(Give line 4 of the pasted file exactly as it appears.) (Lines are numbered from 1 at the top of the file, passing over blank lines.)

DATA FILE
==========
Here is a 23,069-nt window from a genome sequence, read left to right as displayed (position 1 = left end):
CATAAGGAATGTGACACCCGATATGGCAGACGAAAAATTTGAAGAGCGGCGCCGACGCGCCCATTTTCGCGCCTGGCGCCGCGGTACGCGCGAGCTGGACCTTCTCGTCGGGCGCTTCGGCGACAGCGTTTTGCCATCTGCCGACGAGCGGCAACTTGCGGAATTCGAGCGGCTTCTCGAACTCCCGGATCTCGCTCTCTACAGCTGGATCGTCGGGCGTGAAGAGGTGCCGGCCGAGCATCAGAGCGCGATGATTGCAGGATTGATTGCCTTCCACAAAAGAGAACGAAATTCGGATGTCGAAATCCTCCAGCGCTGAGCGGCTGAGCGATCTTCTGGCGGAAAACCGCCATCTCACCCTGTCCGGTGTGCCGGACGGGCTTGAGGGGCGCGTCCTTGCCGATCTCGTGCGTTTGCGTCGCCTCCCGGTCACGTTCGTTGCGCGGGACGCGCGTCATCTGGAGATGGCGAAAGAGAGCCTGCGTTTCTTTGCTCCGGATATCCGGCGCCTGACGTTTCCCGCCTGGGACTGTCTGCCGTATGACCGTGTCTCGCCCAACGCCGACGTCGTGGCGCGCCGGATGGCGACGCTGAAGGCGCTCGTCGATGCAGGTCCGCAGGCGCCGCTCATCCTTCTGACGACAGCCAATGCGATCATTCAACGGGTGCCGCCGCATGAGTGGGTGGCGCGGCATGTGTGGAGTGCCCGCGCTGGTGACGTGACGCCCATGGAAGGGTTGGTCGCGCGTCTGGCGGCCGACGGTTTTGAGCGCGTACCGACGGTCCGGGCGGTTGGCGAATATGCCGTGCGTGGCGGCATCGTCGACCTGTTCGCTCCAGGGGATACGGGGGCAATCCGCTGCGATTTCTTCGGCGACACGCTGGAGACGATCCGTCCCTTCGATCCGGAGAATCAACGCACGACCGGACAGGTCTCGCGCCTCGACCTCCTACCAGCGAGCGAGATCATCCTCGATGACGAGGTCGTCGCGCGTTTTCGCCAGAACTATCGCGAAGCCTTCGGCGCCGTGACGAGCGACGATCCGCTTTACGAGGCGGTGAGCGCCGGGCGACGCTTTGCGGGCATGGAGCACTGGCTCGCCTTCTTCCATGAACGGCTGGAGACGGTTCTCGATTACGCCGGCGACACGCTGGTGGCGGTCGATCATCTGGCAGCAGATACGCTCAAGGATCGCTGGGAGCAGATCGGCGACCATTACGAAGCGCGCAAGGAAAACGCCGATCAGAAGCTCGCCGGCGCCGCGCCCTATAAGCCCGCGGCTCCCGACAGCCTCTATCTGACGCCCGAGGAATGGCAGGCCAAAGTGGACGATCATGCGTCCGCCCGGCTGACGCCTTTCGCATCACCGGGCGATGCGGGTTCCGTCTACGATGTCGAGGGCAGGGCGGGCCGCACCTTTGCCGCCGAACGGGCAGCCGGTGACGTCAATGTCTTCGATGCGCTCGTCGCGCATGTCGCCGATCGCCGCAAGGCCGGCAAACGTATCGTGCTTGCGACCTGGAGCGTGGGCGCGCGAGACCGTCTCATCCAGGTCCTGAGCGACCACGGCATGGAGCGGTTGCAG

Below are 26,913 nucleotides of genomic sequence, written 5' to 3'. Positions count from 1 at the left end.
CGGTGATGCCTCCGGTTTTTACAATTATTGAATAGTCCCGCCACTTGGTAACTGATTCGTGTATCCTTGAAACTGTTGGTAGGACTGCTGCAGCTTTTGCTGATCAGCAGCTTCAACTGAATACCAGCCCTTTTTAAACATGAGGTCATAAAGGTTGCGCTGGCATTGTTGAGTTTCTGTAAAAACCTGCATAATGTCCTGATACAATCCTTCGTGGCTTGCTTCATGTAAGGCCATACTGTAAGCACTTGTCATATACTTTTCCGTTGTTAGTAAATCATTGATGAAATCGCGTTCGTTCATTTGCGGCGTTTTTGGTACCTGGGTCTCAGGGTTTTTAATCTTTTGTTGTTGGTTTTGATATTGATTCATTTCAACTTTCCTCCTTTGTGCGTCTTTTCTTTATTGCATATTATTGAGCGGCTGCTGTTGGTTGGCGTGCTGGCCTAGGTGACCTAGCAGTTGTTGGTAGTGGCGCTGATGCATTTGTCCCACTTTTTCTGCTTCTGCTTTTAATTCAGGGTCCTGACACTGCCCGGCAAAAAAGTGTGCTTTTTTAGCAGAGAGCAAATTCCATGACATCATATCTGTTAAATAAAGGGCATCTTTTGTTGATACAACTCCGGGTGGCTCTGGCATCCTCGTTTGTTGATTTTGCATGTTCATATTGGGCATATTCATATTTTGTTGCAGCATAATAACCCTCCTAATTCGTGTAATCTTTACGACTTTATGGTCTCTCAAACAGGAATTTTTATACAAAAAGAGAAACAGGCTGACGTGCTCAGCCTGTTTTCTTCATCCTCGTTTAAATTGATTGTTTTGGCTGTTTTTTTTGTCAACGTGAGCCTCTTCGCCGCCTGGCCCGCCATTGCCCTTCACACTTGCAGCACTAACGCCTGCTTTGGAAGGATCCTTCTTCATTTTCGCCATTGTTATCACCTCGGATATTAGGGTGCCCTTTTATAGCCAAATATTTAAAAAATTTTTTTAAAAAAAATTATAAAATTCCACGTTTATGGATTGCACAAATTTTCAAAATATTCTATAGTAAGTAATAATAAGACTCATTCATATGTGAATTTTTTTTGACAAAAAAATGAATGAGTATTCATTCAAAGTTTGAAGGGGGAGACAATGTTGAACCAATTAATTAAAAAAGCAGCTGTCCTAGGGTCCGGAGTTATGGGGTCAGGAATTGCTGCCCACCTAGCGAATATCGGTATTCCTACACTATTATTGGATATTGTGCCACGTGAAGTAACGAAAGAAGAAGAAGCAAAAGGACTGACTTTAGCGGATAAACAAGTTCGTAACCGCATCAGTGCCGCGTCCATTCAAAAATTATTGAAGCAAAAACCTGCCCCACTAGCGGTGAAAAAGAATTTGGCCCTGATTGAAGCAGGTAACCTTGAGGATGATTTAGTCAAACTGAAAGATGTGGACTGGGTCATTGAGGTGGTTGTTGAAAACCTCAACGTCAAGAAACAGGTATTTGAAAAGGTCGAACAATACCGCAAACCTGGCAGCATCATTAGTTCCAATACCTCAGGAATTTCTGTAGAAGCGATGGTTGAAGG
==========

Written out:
CGGTGATGCCTCCGGTTTTTACAATTATTGAATAGTCCCGCCACTTGGTAACTGATTCGTGTATCCTTGAAACTGTTGGTAGGACTGCTGCAGCTTTTGCTGATCAGCAGCTTCAACTGAATACCAGCCCTTTTTAAACATGAGGTCATAAAGGTTGCGCTGGCATTGTTGAGTTTCTGTAAAAACCTGCATAATGTCCTGATACAATCCTTCGTGGCTTGCTTCATGTAAGGCCATACTGTAAGCACTTGTCATATACTTTTCCGTTGTTAGTAAATCATTGATGAAATCGCGTTCGTTCATTTGCGGCGTTTTTGGTACCTGGGTCTCAGGGTTTTTAATCTTTTGTTGTTGGTTTTGATATTGATTCATTTCAACTTTCCTCCTTTGTGCGTCTTTTCTTTATTGCATATTATTGAGCGGCTGCTGTTGGTTGGCGTGCTGGCCTAGGTGACCTAGCAGTTGTTGGTAGTGGCGCTGATGCATTTGTCCCACTTTTTCTGCTTCTGCTTTTAATTCAGGGTCCTGACACTGCCCGGCAAAAAAGTGTGCTTTTTTAGCAGAGAGCAAATTCCATGACATCATATCTGTTAAATAAAGGGCATCTTTTGTTGATACAACTCCGGGTGGCTCTGGCATCCTCGTTTGTTGATTTTGCATGTTCATATTGGGCATATTCATATTTTGTTGCAGCATAATAACCCTCCTAATTCGTGTAATCTTTACGACTTTATGGTCTCTCAAACAGGAATTTTTATACAAAAAGAGAAACAGGCTGACGTGCTCAGCCTGTTTTCTTCATCCTCGTTTAAATTGATTGTTTTGGCTGTTTTTTTTGTCAACGTGAGCCTCTTCGCCGCCTGGCCCGCCATTGCCCTTCACACTTGCAGCACTAACGCCTGCTTTGGAAGGATCCTTCTTCATTTTCGCCATTGTTATCACCTCGGATATTAGGGTGCCCTTTTATAGCCAAATATTTAAAAAATTTTTTTAAAAAAAATTATAAAATTCCACGTTTATGGATTGCACAAATTTTCAAAATATTCTATAGTAAGTAATAATAAGACTCATTCATATGTGAATTTTTTTTGACAAAAAAATGAATGAGTATTCATTCAAAGTTTGAAGGGGGAGACAATGTTGAACCAATTAATTAAAAAAGCAGCTGTCCTAGGGTCCGGAGTTATGGGGTCAGGAATTGCTGCCCACCTAGCGAATATCGGTATTCCTACACTATTATTGGATATTGTGCCACGTGAAGTAACGAAAGAAGAAGAAGCAAAAGGACTGACTTTAGCGGATAAACAAGTTCGTAACCGCATCAGTGCCGCGTCCATTCAAAAATTATTGAAGCAAAAACCTGCCCCACTAGCGGTGAAAAAGAATTTGGCCCTGATTGAAGCAGGTAACCTTGAGGATGATTTAGTCAAACTGAAAGATGTGGACTGGGTCATTGAGGTGGTTGTTGAAAACCTCAACGTCAAGAAACAGGTATTTGAAAAGGTCGAACAATACCGCAAACCTGGCAGCATCATTAGTTCCAATACCTCAGGAATTTCTGTAGAAGCGATGGTTGAAGG